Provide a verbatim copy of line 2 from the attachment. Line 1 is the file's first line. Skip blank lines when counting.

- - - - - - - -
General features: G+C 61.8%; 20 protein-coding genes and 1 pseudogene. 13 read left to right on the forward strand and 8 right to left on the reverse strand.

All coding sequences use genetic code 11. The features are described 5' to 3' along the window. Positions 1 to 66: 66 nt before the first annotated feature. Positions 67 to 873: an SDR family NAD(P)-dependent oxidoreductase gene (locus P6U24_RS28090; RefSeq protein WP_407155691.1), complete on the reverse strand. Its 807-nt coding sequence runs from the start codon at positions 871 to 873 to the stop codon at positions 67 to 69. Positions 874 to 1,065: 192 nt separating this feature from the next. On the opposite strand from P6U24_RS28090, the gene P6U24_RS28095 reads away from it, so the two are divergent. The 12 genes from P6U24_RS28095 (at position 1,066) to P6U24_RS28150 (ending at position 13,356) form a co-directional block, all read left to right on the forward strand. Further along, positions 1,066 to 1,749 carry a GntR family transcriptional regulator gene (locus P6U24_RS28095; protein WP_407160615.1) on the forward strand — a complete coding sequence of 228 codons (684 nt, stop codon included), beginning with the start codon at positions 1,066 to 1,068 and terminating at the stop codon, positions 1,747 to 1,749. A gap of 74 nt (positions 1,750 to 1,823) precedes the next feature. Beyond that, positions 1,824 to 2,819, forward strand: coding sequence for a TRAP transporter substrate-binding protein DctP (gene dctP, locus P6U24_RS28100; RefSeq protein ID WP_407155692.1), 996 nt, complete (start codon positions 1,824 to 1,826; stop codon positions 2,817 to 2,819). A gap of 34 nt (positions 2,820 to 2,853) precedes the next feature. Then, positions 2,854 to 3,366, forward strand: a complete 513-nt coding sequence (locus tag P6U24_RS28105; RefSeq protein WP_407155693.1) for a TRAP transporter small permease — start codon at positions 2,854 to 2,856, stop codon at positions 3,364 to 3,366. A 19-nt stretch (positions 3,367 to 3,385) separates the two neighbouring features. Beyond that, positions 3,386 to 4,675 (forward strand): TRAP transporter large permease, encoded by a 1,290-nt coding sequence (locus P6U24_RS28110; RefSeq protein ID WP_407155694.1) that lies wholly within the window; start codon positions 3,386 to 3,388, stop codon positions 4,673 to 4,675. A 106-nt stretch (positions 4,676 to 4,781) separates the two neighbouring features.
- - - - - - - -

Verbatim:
All coding sequences use genetic code 11. The features are described 5' to 3' along the window. Positions 1 to 66: 66 nt before the first annotated feature. Positions 67 to 873: an SDR family NAD(P)-dependent oxidoreductase gene (locus P6U24_RS28090; RefSeq protein WP_407155691.1), complete on the reverse strand. Its 807-nt coding sequence runs from the start codon at positions 871 to 873 to the stop codon at positions 67 to 69. Positions 874 to 1,065: 192 nt separating this feature from the next. On the opposite strand from P6U24_RS28090, the gene P6U24_RS28095 reads away from it, so the two are divergent. The 12 genes from P6U24_RS28095 (at position 1,066) to P6U24_RS28150 (ending at position 13,356) form a co-directional block, all read left to right on the forward strand. Further along, positions 1,066 to 1,749 carry a GntR family transcriptional regulator gene (locus P6U24_RS28095; protein WP_407160615.1) on the forward strand — a complete coding sequence of 228 codons (684 nt, stop codon included), beginning with the start codon at positions 1,066 to 1,068 and terminating at the stop codon, positions 1,747 to 1,749. A gap of 74 nt (positions 1,750 to 1,823) precedes the next feature. Beyond that, positions 1,824 to 2,819, forward strand: coding sequence for a TRAP transporter substrate-binding protein DctP (gene dctP, locus P6U24_RS28100; RefSeq protein ID WP_407155692.1), 996 nt, complete (start codon positions 1,824 to 1,826; stop codon positions 2,817 to 2,819). A gap of 34 nt (positions 2,820 to 2,853) precedes the next feature. Then, positions 2,854 to 3,366, forward strand: a complete 513-nt coding sequence (locus tag P6U24_RS28105; RefSeq protein WP_407155693.1) for a TRAP transporter small permease — start codon at positions 2,854 to 2,856, stop codon at positions 3,364 to 3,366. A 19-nt stretch (positions 3,367 to 3,385) separates the two neighbouring features. Beyond that, positions 3,386 to 4,675 (forward strand): TRAP transporter large permease, encoded by a 1,290-nt coding sequence (locus P6U24_RS28110; RefSeq protein ID WP_407155694.1) that lies wholly within the window; start codon positions 3,386 to 3,388, stop codon positions 4,673 to 4,675. A 106-nt stretch (positions 4,676 to 4,781) separates the two neighbouring features.